NEW YORK (CNNMoney) -- LCD TV prices will fall to their lowest levels of all time this Black Friday, as television manufacturers try to use bargains to revive struggling sales.
A combination of factors has eroded TV sales, including purse-string tightening amid a bad economy. Flat-screen HDTV sets are also reaching a point of saturation in the market, so sales have dwindled as fewer consumers need new TVs.
Another factor is that consumers have become savvier about when to buy expensive electronics, waiting until the prices are lowest -- Black Friday -- to make discretionary purchases.
"It's a self-fulfilling prophecy," said Paul Gagnon, director of TV research at DisplaySearch. "But this year, softer demand is really taking a toll. Set makers' profitability is pretty terrible right now, so there's lots of pressure to have a good holiday."
That means prices for LCD TV sets will hit rock bottom this holiday season, but especially on Black Friday.
DisplaySearch predicts that 32-inch LCD TVs will be offered at or below $200. Both 40- and 42-inch sets will be priced in a range of $200-$400, and 55- and 60-inch LCD TVs will be offered below $1,000 for the first time, with the cheapest big-screen TV sets priced as low as $600 on Black Friday.
Bargains for plasma screens, which tend to be more expensive than LCD TVs, will be good, but the discounts won't be nearly as extreme as those on LCD sets.
One caution for deal hunters: Manufacturers have become much more conservative in their inventories this year, reducing their orders for LCD panels as demand continued to slip. Factories that make TV sets were operating at just 70% this fall, IHS iSuppli said.
That means there aren't as many TV sets sitting on warehouse shelves as there had been in previous years. If prices really do lure in customers, retailers may run out of certain TV sets earlier than usual.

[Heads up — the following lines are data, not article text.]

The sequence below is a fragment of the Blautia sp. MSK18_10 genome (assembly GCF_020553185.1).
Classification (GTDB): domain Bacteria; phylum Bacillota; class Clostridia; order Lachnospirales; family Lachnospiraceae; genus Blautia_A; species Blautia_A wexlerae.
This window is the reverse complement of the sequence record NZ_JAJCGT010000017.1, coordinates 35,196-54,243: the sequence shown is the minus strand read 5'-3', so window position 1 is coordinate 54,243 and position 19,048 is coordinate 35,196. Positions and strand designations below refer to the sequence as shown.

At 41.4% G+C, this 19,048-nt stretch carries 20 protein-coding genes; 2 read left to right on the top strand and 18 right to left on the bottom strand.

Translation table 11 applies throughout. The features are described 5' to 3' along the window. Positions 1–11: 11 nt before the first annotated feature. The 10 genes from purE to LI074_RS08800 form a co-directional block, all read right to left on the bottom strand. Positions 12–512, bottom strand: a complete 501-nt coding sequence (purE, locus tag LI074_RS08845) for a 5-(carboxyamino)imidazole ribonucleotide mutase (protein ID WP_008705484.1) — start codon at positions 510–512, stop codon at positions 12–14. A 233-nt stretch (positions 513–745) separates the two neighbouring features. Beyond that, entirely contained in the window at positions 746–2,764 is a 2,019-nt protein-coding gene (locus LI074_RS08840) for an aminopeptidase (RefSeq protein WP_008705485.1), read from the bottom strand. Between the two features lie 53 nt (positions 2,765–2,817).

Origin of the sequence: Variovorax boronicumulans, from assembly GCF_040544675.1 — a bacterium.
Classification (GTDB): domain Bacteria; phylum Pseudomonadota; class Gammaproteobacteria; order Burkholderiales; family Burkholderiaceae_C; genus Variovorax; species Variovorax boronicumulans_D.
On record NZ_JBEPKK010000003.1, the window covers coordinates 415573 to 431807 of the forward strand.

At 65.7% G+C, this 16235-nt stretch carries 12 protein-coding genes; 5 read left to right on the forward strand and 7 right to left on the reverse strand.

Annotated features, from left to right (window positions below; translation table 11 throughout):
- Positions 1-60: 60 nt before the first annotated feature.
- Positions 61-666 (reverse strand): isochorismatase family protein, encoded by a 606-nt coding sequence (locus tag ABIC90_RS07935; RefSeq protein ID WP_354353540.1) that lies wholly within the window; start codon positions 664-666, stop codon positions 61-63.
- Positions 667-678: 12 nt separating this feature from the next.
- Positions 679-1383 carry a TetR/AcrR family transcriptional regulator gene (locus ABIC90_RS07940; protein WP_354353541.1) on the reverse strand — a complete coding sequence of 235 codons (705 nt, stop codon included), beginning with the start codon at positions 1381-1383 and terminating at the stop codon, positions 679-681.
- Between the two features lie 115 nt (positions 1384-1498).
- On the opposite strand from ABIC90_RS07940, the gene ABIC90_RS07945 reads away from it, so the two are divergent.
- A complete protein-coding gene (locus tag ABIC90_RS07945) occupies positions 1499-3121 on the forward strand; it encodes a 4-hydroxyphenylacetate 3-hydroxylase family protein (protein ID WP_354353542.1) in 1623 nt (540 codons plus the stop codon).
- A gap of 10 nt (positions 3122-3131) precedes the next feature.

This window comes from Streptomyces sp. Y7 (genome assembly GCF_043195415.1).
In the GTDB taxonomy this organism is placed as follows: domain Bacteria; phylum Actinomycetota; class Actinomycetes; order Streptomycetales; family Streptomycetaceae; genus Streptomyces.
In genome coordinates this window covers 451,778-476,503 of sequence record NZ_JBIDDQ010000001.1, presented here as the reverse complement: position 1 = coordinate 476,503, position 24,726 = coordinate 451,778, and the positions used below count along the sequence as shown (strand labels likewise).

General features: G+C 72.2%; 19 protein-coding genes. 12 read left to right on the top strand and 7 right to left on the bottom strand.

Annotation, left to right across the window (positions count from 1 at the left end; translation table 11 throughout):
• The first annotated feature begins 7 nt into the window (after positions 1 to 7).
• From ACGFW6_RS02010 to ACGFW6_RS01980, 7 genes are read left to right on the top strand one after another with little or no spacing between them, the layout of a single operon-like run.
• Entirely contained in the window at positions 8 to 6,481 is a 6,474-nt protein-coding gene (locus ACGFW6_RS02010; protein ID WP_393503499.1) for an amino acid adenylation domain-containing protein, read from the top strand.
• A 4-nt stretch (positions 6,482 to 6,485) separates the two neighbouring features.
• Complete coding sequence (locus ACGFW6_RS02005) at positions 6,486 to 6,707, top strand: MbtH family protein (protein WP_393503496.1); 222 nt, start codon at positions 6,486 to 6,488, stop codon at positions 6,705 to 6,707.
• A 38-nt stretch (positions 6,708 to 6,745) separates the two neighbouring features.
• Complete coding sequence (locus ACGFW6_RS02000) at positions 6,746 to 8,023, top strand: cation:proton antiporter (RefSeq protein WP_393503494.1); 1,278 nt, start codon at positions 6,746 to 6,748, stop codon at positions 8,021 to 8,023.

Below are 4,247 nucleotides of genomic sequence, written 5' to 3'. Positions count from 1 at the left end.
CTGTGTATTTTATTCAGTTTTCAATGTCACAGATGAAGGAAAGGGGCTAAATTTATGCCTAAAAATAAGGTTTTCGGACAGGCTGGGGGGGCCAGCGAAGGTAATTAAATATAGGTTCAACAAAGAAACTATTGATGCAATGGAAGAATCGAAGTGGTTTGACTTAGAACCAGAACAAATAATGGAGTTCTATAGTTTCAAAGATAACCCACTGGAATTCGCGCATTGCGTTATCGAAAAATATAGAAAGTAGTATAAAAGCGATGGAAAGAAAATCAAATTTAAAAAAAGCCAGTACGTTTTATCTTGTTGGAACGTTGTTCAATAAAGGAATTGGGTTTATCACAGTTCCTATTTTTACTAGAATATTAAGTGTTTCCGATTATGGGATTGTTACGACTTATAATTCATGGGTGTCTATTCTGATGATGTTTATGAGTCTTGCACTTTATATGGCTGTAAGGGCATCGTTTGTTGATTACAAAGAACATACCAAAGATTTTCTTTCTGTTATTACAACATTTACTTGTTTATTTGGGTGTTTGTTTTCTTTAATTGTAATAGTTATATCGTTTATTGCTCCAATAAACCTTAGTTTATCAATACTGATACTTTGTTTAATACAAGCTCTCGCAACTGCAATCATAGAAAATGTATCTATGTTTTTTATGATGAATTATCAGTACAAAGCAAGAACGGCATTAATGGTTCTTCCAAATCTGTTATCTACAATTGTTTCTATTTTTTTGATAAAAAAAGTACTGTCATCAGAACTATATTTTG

Unlike last year, when experts cautioned that the best deals would come after the holiday season, this year analysts don't expect prices to fall much farther.
The expected retail prices for Black Friday are pushing right up on the edge of what it costs the manufacturer the TV set, according to IHS iSuppli.
Retailers and TV set manufacturers had been hoping that new technologies like 3-D TV and "smart TV" sets with Internet connections would help boost demand, but so far those new features have failed to be strong selling points.
Just 11% of LCD TV sales are of sets with 3-D capabilities, though the expensive TVs did make up 27% of manufacturers' revenues this past quarter, according to DisplaySearch.
As a result, analysts don't expect retailers to strongly promote 3-D or smart TVs during the holidays. Instead, they'll be focused on ultra-low prices for basic big screen televisions.
That's why the market's new hope appears to rest with Apple (Fortune 500). The company is believed by some to be gearing up to release a high-end TV set as its next Apple TV product, which experts say could help boost the industry.,
"Apple has the opportunity to do for television what it has done for PCs and tablets -- offering something that's easy to use, works right out of the box and that delivers a compelling user interface that's unparalleled in the industry," said Randy Lawson, principal analyst, display and consumer electronics at IHS.
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